Thursday, June 11, 2009

Red Robin thoughts and spoilers - and Booster Gold?!

Red Robin #1 did something important - it finally revealed (somewhat) why Tim Drake/Wayne (a distinction that was actually emphasized in this issue) is no longer Robin. That part made some sense - given that Damian wasn't going anywhere (why exactly isn't clear), Dick felt he had to watch him at all times, and the only way he could do that was to make him Robin.

Tim's rationales for his behavior didn't wash as well, though, either for his adoption of the Red Robin persona, or his pursuit of Bruce. He said he chose the Red Robin identity so none of his actions would reflect on Dick or Bruce (but rather on Jason--as if anyone on New Earth remembers his short stint as RR on his wacky travels through the multiverse in That Weekly Series That Shall Not Be Named). Uh, Tim - if you wanted to distance your actions from your brother and father, why not pick a completely different name? "Oh, he's Red Robin - for a minute I thought he had something to do with Robin from 'Batman and Robin' - silly me." Please. Hell, become the new Ravager (piss Deathstroke off!).

Sadly, his reasoning for Bruce's being alive was even weaker (though more emotional): he has no one left, so he has to believe Bruce is still alive. OK, I get that, very tragic and sweet at the same time. (Psst, Tim - Bart's back! And so is Conner! Check your Twitter, dude.) I would rather he believed--as Morrison emphasized so well in "R.I.P."--that Bruce is ready for anything, and if anyone can cheat death/Omega Sanction/Oprah, it's Bruce.

One minor quibble about the art - please decide what body size Tim has, because he looks like a 25-year-old in costume and a 15-year-old out of it. Otherwise, the art was very good, stylistic enough to give the book a unique look.

BONUS: Booster Gold #21 gets points for being the first appearance of Dick/Batman is a non-Bat-title, and very well done too - the costume was accurate to Quitely's redesign, and Jurgens even drew Dick's face and body movements so as to leave no doubt who was beneath the cowl. I wish more had been shown of Dick's reaction to finding out that Booster had gotten his ass kicked over and over trying to save Barbara from getting shot--I think that was underplayed, but maybe Dick's trying to adopt Brucian stoicism already (especially after trying to play tough with Booster initially). (And there was even a nice mention of Blue Beetle, to link the main feature with the back-up - which was great, BTW.)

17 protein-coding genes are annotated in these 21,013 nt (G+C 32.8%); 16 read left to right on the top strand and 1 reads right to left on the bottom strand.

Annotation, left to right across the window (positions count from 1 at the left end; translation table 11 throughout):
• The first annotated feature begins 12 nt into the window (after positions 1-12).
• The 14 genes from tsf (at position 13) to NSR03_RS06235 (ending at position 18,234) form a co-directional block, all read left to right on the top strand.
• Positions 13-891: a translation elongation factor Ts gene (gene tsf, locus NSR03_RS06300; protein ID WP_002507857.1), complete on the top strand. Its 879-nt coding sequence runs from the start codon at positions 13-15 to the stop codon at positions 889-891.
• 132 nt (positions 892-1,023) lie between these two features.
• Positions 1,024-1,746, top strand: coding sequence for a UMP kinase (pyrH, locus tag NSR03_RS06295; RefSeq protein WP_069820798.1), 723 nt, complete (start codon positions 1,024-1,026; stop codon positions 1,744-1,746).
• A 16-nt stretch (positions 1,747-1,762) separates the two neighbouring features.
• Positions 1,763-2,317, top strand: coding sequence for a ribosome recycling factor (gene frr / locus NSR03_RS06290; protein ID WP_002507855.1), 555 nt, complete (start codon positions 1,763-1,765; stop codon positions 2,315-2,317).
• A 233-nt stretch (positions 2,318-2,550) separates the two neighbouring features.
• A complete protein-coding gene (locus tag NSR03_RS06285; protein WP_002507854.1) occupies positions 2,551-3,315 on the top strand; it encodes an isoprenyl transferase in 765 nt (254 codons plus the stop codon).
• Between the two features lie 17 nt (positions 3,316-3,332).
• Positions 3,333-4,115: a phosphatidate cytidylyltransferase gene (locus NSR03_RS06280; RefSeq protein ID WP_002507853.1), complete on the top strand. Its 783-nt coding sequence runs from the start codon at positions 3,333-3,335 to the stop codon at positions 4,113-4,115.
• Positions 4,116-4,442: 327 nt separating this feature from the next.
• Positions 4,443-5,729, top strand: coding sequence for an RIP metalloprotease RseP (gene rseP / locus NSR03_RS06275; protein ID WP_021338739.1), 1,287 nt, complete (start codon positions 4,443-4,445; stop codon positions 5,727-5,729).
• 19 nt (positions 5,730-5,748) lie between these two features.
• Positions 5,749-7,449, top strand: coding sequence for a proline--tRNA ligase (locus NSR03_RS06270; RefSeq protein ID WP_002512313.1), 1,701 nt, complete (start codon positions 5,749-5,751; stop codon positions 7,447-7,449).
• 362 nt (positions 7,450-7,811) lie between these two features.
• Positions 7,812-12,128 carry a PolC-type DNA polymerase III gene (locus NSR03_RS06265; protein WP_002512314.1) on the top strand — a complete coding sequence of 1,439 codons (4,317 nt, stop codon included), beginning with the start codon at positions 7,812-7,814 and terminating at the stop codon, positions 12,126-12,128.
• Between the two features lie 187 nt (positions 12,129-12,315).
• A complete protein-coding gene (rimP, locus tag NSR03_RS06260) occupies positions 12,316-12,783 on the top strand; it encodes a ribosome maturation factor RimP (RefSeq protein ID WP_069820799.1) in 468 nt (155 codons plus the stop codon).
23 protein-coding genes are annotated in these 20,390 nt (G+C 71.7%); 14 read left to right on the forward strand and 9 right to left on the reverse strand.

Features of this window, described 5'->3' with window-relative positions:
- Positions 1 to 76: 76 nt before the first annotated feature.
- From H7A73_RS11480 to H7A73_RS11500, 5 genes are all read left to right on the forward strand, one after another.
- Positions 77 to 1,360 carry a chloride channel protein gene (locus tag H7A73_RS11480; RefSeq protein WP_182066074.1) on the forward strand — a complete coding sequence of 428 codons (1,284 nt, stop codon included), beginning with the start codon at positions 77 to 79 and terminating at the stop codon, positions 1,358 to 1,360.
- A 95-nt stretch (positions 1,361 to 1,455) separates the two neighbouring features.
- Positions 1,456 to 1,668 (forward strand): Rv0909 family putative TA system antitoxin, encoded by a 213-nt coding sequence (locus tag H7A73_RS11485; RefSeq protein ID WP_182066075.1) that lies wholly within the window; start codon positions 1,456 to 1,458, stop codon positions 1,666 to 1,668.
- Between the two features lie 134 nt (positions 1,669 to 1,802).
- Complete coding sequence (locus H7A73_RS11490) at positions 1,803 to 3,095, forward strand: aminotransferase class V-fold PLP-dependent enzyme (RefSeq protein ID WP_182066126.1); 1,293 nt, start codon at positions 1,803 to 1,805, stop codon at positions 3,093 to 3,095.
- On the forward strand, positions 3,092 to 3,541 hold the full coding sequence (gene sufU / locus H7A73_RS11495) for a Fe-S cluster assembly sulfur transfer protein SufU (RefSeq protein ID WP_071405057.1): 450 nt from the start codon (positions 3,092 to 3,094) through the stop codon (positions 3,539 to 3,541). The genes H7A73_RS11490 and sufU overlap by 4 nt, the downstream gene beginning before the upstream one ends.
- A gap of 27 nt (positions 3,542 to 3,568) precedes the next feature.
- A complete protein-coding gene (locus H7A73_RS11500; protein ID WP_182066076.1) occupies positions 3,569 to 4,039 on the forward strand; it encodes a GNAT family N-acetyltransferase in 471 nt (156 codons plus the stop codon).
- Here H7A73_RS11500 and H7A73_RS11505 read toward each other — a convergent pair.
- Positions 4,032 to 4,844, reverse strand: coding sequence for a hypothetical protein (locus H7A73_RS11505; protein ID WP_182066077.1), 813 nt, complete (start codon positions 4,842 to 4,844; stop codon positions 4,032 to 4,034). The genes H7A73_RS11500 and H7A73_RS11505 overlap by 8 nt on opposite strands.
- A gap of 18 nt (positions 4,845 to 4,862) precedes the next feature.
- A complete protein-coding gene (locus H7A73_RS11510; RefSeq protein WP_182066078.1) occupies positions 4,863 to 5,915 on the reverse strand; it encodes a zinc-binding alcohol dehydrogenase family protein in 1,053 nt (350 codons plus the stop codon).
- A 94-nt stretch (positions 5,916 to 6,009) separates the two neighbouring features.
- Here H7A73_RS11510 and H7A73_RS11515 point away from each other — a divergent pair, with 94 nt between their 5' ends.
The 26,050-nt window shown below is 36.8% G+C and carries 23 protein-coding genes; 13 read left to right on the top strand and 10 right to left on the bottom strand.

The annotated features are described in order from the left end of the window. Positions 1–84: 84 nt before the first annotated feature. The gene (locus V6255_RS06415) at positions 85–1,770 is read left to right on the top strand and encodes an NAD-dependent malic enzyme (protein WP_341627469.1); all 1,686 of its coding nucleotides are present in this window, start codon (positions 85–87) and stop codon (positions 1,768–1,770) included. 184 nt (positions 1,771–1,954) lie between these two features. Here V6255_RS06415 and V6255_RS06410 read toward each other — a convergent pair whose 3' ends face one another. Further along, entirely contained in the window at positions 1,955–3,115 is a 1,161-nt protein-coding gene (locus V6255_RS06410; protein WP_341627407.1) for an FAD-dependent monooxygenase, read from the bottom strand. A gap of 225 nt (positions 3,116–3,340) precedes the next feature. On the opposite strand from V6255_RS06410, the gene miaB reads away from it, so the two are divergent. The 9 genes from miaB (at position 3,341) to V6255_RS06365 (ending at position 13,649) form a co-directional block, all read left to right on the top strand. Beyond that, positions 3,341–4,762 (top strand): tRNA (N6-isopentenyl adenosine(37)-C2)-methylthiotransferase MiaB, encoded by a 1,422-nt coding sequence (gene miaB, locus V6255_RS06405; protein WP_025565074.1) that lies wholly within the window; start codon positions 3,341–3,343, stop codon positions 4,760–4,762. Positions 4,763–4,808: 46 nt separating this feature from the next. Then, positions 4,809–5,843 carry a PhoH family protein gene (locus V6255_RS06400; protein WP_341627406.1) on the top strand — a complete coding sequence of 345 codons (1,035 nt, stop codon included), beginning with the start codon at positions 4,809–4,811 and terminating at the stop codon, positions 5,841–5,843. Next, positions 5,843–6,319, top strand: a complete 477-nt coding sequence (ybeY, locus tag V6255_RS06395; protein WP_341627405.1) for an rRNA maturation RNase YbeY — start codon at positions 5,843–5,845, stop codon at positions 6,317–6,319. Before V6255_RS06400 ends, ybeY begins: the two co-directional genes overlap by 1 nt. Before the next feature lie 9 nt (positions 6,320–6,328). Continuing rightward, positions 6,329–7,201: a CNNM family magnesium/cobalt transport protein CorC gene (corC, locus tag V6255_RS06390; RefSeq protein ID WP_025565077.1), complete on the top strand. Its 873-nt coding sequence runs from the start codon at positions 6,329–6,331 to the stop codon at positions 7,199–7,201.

Wednesday, June 10, 2009

Winick's new Batman - now this is more like it!

I just finished Batman #687, Judd Winick's first issue with Dick Grayson as Batman, and it was absolutely magnificent (includng Ed Benes' pencils, which captured the mood of the characters perfectly). I'll probably have more to say later, maybe after I read this week's Red Robin #1 and later Dini's Batman: Streets of Gotham, and if Winick is planning on continuing to explore Dick's inner conflict throughout his run as he did so well in this issue, then I don't mind Morrison's book so much--that will provide the straightforward Batman and Robin adventures (with the Morrison twist, of course), and Winick will give us the emotional story underneath (which I'm more interested in).

One more thing: if you don't feel a tear starting at Alfred's response to Superman's asking him "are you alright?", then you ain't human. Damn.

Tuesday, June 9, 2009

Dini's Batman: Streets of Gotham #1 looks great!

Now this looks good: just like before Final Crisis and Battle for the Cowl, it looks like Paul Dini will be a nice counterpoint to Morrison when it comes to writing the new Batman and Robin. Rather than creating a entirely new Bat-verse in which they can operate, Dini is putting them in the Gotham we know and love, and seeing how Gordon and the rest react to them. This I can get excited about.